Canadian Rockies Hotels

In summer finding Canadian Rockies hotels with vacancies is difficult. By late afternoon just about every guest room will be occupied, and basic hotel rooms start at $400. Fortunately, many alternatives are available. Rooms in private homes begin at around $120. Hostels have dormitory-style accommodations for under $80 per person per night. Bungalows or cabins can be rented, which can be cost-effective for families or small groups.

Wherever you decide to stay, it is vital to book well ahead during summer and the Christmas holidays. The Canadian Rockies off-season is from October to May, and hotels offer huge rate reductions during this period.

Hotels and Motels

Hotels and motels throughout the Canadian Rockies range from substandard road motels to sublime resorts such as the famous Fairmont Banff Springs. Bookings throughout the mountains, but especially in Banff, Lake Louise, and Jasper, should be made as far in advance as possible. Finding inexpensive lodging in the mountain national parks is difficult in summer. By late afternoon, the only rooms left will be in the more expensive categories, and by nightfall, all of these will go.

Hotel rooms in Banff begin at $400 in peak season; those in Jasper and Waterton Lakes are similar. Accommodation prices are slashed by as much as 50 percent outside summer. Always ask for the best rate available and check local tourist literature for discount coupons. All rates quoted in this handbook are for the cheapest category of rooms during the most expensive time period (summer).

Park-at-your-door, single-story road motels are mostly a thing of the past in the mountains, although Radium Hot Springs, just outside Kootenay National Park, still has many of these motels (one of which proudly boasts “Electric Heat”). In most cases rooms are fine but check before paying, just to make sure. Most have a few rooms with kitchenettes, but these fill fast. Expect to pay around $120 for a double room.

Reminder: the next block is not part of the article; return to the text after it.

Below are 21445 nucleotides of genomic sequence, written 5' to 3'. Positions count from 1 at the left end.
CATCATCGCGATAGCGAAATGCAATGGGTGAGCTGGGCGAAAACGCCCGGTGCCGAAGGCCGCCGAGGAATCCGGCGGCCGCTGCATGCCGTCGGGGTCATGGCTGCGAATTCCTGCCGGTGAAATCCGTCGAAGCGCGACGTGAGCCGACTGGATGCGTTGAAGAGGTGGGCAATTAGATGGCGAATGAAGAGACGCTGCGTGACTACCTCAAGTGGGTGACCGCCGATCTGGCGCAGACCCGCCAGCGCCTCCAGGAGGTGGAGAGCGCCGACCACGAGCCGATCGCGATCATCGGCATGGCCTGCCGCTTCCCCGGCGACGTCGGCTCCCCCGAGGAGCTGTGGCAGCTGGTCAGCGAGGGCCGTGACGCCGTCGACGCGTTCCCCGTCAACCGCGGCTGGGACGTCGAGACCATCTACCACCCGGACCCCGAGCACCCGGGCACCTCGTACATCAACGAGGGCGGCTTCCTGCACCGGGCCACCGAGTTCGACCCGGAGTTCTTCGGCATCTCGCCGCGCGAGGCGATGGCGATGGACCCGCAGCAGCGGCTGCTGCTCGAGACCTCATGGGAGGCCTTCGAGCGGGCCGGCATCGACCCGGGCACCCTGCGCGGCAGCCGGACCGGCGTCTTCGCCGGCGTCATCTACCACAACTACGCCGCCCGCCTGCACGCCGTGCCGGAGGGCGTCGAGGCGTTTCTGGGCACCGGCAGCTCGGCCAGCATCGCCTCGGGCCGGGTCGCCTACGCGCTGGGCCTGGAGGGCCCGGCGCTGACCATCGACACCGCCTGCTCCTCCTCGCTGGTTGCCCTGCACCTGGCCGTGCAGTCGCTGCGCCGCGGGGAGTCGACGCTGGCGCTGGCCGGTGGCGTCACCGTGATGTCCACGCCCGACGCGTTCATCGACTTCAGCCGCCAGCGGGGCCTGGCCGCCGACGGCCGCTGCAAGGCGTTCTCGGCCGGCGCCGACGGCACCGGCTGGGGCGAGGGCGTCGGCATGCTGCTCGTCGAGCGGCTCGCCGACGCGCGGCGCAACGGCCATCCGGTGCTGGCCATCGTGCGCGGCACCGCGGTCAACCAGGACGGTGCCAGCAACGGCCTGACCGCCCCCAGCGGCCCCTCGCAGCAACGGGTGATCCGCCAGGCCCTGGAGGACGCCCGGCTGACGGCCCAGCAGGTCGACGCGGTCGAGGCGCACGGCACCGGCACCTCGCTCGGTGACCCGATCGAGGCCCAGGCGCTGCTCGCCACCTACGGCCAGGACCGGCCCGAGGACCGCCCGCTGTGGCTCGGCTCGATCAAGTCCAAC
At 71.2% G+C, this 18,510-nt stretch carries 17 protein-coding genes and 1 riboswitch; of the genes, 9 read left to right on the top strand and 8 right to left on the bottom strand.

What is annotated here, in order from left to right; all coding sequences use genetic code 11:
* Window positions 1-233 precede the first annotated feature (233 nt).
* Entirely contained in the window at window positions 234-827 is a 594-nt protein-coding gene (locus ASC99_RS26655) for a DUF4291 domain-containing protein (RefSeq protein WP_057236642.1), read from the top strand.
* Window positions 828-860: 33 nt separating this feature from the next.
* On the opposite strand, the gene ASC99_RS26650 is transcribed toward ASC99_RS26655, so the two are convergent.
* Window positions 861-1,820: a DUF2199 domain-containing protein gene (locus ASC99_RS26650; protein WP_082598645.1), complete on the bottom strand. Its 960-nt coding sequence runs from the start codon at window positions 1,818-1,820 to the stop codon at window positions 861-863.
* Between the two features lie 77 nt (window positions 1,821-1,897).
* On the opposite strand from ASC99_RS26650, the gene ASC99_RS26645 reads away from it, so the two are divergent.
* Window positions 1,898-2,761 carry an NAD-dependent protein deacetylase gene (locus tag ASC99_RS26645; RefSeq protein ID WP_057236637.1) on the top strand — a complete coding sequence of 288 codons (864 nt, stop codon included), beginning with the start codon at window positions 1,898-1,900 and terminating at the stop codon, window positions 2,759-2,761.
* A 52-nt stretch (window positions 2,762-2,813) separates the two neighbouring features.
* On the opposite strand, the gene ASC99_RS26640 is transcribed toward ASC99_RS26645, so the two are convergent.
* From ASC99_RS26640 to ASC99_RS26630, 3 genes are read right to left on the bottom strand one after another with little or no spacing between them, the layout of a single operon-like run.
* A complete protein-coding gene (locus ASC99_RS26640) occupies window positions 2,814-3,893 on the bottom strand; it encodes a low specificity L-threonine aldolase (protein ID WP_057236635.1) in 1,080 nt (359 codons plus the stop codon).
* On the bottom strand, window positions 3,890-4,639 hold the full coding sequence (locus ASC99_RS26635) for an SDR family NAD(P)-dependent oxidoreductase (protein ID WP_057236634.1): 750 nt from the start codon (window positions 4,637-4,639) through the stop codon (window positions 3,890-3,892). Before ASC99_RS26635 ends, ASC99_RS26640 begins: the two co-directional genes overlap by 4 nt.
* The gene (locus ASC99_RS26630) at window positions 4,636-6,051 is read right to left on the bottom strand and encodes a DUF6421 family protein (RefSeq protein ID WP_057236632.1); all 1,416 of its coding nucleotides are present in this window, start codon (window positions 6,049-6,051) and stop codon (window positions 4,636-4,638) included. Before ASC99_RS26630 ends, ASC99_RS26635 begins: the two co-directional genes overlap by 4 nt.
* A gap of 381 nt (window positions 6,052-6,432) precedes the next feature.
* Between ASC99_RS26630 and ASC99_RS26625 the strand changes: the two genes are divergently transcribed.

Apple Tree Inn, Radium Hot Springs

Apple Tree Inn, Radium Hot Springs

For details on hotels in specific regions, click through the links below:

Banff National Park
Jasper National Park
Yoho National Park
Kootenay National Park
Kananaskis Country
Waterton Lakes National Park

We also provide details for hotels in these destinations:

Lake Louise
Icefields Parkway

Stay in a historic log cabin at Fairmont Jasper Park Lodge.

Stay in a historic log cabin at Fairmont Jasper Park Lodge.

Canadian Rockies Accommodation Taxes

Except for campgrounds and bed-and-breakfasts with fewer than four guest rooms, accommodations collect tax on behalf of various levels of government. In British Columbia, an 8 percent provincial hotel room tax is administered, while in Alberta, a 4 percent Tourism Levy is added. Most resort towns also have a 2 percent tourism tax. These taxes are in addition to the Canada-wide 5 percent goods and services tax. As a general rule, quoted rates don’t include any of these taxes.

Other Canadian Rockies Lodging Options

Canadian Rockies Bed and Breakfasts